Welsh Coal Mining Key Facts

The Welsh coalmining industry: a brief summary


Mining of minerals has gone on in Wales since before the Romans, who were attracted to its gold, copper and lead, and it is thought that coalmining also took place during their time.


There is evidence of coalmining in mediaeval times and along with waterpower and canals, it was a major driving force of the Industrial Revolution with both static steam engines in mills, factories and the winding house engines for mining, mobile steam engines to power threshing machines and draw ploughs in the start of the mechanisation of agriculture, and railways.


Cardiff and Barry developed as ports to export coal, and the South Wales mining villages and towns grew up because of the demand for coal. In the First and Second World Wars, collieries were placed under government control and on 1 January 1947 the coal industry was nationalised by the UK government and put in the control of the National Coal Board.

With increasing competition from oil, UK government subsidy of the coal industry diminished by the 1960s and an emphasis was placed on keeping the most productive pits and closing the others.

The coalfields in South Wales Wales extended from Torfaen in the south-east through to Pembrokeshire in the south-west.

There was also in North Wales a coalfield area running from around Wrexham northwards into Flintshire right up to the Point of Ayr where there was a mine and winding house right on the coast with it shafts going underneath the sea. This mine closed in the 1990s and its winding house and any other visible remains were demolished. A similar policy was carried out on most of the other coalmines when they closed.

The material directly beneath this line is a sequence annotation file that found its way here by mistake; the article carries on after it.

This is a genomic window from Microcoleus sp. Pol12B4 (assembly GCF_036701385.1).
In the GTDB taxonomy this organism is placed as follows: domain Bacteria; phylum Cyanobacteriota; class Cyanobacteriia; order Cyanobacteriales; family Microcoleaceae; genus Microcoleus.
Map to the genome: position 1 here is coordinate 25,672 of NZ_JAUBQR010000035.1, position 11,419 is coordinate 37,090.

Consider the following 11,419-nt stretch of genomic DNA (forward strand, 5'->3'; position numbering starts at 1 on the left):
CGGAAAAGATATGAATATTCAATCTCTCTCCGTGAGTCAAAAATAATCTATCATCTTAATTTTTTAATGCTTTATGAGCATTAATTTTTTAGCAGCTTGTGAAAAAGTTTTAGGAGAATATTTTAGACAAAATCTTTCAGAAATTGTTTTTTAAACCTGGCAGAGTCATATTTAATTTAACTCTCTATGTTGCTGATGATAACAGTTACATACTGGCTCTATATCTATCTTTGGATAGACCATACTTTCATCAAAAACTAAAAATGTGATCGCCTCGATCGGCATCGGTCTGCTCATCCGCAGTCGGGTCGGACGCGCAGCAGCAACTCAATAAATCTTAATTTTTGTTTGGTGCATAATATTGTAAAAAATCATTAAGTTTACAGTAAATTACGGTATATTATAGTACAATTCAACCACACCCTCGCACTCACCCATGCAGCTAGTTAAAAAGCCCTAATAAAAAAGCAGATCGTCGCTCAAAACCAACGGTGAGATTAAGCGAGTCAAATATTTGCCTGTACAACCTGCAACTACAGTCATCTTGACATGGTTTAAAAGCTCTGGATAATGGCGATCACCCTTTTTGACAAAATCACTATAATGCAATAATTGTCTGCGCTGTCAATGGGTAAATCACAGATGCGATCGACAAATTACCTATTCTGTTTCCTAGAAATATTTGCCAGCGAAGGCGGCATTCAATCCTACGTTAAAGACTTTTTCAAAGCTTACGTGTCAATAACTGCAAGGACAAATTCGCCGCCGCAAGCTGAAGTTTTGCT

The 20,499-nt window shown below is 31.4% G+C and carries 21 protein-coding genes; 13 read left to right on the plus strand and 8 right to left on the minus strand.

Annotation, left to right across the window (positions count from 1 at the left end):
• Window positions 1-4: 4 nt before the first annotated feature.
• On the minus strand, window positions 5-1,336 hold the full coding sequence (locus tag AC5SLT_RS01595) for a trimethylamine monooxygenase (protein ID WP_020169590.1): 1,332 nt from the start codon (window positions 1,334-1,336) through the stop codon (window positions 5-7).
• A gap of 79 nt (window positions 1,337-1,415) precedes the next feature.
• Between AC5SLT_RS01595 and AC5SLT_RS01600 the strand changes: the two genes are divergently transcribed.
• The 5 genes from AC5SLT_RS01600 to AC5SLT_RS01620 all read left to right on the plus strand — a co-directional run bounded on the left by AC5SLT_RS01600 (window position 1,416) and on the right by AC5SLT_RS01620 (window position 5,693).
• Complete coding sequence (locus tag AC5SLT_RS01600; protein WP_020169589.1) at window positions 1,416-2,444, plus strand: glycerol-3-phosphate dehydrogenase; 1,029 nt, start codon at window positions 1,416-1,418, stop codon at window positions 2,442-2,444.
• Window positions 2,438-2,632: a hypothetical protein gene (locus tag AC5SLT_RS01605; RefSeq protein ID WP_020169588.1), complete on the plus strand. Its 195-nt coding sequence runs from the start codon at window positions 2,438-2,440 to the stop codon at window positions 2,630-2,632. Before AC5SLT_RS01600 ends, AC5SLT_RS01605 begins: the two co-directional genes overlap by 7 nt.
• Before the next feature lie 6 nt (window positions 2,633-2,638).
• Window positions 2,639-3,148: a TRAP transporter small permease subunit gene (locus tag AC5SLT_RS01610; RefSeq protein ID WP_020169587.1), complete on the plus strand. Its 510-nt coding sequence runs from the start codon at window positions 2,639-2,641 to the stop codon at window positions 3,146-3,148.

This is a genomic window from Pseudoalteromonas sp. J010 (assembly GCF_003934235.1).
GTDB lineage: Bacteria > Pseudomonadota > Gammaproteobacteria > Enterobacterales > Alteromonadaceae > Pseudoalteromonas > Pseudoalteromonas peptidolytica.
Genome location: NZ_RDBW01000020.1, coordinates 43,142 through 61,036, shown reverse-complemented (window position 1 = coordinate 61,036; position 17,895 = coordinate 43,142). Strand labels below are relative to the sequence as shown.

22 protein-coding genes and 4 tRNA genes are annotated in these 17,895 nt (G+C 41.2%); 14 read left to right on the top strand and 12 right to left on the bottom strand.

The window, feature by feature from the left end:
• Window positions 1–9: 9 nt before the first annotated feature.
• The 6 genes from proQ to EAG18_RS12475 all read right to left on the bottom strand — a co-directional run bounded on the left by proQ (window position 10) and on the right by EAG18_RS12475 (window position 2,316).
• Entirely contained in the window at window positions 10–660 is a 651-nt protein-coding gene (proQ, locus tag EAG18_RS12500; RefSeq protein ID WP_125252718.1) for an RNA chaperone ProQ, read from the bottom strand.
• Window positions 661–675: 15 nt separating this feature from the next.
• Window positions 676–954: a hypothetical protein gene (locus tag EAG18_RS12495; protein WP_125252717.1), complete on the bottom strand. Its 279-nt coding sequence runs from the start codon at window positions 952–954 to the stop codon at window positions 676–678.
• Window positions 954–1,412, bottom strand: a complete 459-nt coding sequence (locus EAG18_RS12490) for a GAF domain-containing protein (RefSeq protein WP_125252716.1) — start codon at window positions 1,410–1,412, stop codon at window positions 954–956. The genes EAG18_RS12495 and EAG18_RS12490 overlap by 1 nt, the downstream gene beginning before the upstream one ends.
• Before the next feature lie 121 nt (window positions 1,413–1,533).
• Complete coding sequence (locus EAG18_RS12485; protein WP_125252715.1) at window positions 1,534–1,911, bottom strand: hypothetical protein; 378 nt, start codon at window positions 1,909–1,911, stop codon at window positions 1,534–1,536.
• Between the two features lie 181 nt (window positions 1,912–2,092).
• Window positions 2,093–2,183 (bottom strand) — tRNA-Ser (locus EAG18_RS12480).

By the 1990s this was one of only a handful of large working mines that were left, still run by British Coal Corporation (formerly known as the National Coal Board) which ran a support network of regional mine rescue units.

Under the UK government elected in 1992, ownership of these then passed in 1994 into private hands, and Tower Colliery (near Hirwaun in South Wales), which had both a deep shaft (using a winding house to access vertically the deep coal veins, and a drift mine (boring horizontally into a mountain or hill to extract the coal) was run as a miners cooperative from 1994 until 2008.  The neighbouring Aberpergwm colliery continued working, supplying coal to the Port Talbot steelworks, until it was mothballed in 2015.

Now only a few small-scale private coal mines remain working, and the major form of producing coal is from opencast mining.

To the present day the National Union of Mineworkers (NUM) has actively supported miners, and The 1926 UK General Strike lent its support to the NUM which was already on strike. In 1984 to 1985 the NUM had a UK Strike to save the rapidly diminishing number of mines, which diminished further after the strike.

A major legacy of the NUM was that its miners made a donation out of their weekly pay towards the erection and maintenance of Miners Welfare Institutes and in both North and South Wales these were very substantial buildings which were a vital community hub servicing the social and educational needs of the miners and their families, including large theatres and cinemas and libraries.